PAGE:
Your sleep specialist will also ask:

  • If you saw any flashes of light during your episode (some people experience this).
  • If you had any muscle twitches during the episode.

Your sleep specialist may want to order certain tests to rule out other conditions. These tests may include:

  • Polysomnogram. This test measures brain and body activity during sleep. It records your brain waves, heart rate, eye movements and breathing while you sleep.
  • Magnetic resonance imaging. This scan uses a large magnet, radio waves and a computer to produce detailed images of your brain and body.
  • Electroencephalogram (EEG). This test records the electrical activity of your brain. It’s useful for detecting nocturnal (nighttime) epilepsy.

Your provider will also rule out other conditions by taking your full medical history and asking:

Management and Treatment

How is exploding head syndrome (EHS) treated?

Exploding head syndrome typically doesn’t need to be treated. Your provider will talk with you and reassure you that this condition isn't dangerous or a sign of any other serious condition.

The Food and Drug Administration hasn't approved any medications to treat exploding head syndrome specifically. However, if needed, your provider may choose to prescribe a medication used to treat other conditions. Medications that have been found helpful for EHS include the antiseizure medicine topiramate, the heart disease drug nifedipine, the antidepressant amitriptyline and a drug for obsessive-compulsive disorder, clomipramine.


How can I reduce the frequency of my exploding head syndrome episodes?

If you and your healthcare provider think certain factors might trigger an episode, work on those triggers. For example:

  • If lack of sleep triggers an episode, try to get seven to nine hours of sleep a night and follow other good sleep habits.
  • If stress triggers an episode, consider relaxation techniques such as yoga, deep breathing exercises or meditation. You can also try taking a warm bath before bedtime, spraying a calming fragrance in your bedroom or using other methods that work for you to relieve stress.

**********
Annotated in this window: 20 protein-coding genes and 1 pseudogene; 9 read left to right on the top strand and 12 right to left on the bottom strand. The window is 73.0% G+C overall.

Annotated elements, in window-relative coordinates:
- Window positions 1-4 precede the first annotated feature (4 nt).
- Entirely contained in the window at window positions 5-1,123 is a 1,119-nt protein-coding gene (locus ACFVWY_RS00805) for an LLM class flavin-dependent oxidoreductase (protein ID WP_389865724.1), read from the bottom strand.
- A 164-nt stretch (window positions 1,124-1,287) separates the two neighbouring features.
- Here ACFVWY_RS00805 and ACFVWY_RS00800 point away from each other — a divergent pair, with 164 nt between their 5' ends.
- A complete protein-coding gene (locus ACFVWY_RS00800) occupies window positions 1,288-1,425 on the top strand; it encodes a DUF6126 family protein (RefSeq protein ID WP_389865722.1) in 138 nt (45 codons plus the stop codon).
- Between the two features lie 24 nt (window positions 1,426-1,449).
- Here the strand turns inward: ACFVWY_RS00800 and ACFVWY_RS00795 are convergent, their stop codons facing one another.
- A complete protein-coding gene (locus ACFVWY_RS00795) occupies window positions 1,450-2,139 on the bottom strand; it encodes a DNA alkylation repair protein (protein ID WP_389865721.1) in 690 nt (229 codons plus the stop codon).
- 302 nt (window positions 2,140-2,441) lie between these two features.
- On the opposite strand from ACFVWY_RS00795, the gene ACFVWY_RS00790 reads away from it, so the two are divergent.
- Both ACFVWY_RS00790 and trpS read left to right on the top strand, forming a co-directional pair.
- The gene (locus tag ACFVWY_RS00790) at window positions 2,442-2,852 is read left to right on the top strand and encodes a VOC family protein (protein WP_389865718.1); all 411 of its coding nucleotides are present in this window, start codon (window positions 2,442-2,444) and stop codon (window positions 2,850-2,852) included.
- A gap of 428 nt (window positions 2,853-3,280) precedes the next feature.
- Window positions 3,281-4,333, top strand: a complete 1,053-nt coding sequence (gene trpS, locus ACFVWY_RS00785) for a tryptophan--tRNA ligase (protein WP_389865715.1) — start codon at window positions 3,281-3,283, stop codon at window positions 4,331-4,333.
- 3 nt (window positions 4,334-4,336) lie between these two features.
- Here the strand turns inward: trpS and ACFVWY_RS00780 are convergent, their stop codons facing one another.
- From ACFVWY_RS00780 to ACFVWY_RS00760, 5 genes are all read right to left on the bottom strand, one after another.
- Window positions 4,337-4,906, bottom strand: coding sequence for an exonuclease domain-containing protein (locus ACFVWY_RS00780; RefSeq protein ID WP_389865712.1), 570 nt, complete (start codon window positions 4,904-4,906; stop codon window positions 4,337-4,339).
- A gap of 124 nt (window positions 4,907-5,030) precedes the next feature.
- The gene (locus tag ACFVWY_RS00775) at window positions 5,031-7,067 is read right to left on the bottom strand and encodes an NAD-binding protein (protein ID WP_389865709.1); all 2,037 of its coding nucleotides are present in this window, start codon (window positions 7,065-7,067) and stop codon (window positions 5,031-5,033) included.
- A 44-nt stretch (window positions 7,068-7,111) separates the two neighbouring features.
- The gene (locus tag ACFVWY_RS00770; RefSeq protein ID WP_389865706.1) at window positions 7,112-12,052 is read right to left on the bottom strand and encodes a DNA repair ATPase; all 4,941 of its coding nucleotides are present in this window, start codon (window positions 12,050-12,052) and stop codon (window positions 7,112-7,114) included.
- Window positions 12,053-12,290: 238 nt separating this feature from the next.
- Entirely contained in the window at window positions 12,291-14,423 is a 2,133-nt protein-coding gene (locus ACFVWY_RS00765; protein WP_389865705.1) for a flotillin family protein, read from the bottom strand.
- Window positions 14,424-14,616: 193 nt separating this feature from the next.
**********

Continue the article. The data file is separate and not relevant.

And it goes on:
• If you have other existing sleep disorders, make sure your provider knows. Follow instructions for taking medications or using any device (such as the device for sleep apnea).
  • If your anxiety over these episodes is overwhelming, talk with your provider. They may prescribe a short course of an anti-anxiety medication.

Outlook / Prognosis

What can I expect if I have exploding head syndrome?

Your outlook is good. Exploding head syndrome isn't dangerous and isn't a sign of another serious health condition. With some reassurance from your health care provider, education about this condition and control of any triggers or other sleep problems, your episodes should completely disappear with time.

Living With

When should I see my healthcare provider?

If you have disrupted sleep or are anxious about these episodes, see your healthcare provider or a sleep specialist.

Be sure to tell your healthcare provider:

  • All the medications you're taking.
  • Any supplements, vitamins and herbal products you're taking.
  • All recreational drugs you’re using and your alcohol use.

Your sleep specialist may have asked you to keep a sleep diary to keep track of your sleeping patterns and any episodes of EHS. Bring your journal with you to your appointment and share your findings with your provider.

A note from Cleveland Clinic

Waking up suddenly from sleep because you’ve heard a loud noise or an explosion in your head can certainly be frightening. You’re not alone if you think this is a symptom of a serious health condition, such as a brain tumor or stroke. However, rest assured that there's nothing to worry about if you do have exploding head syndrome. Your condition isn’t harmful and should completely go away with time.

Medically Reviewed

Last reviewed on 10/19/2021.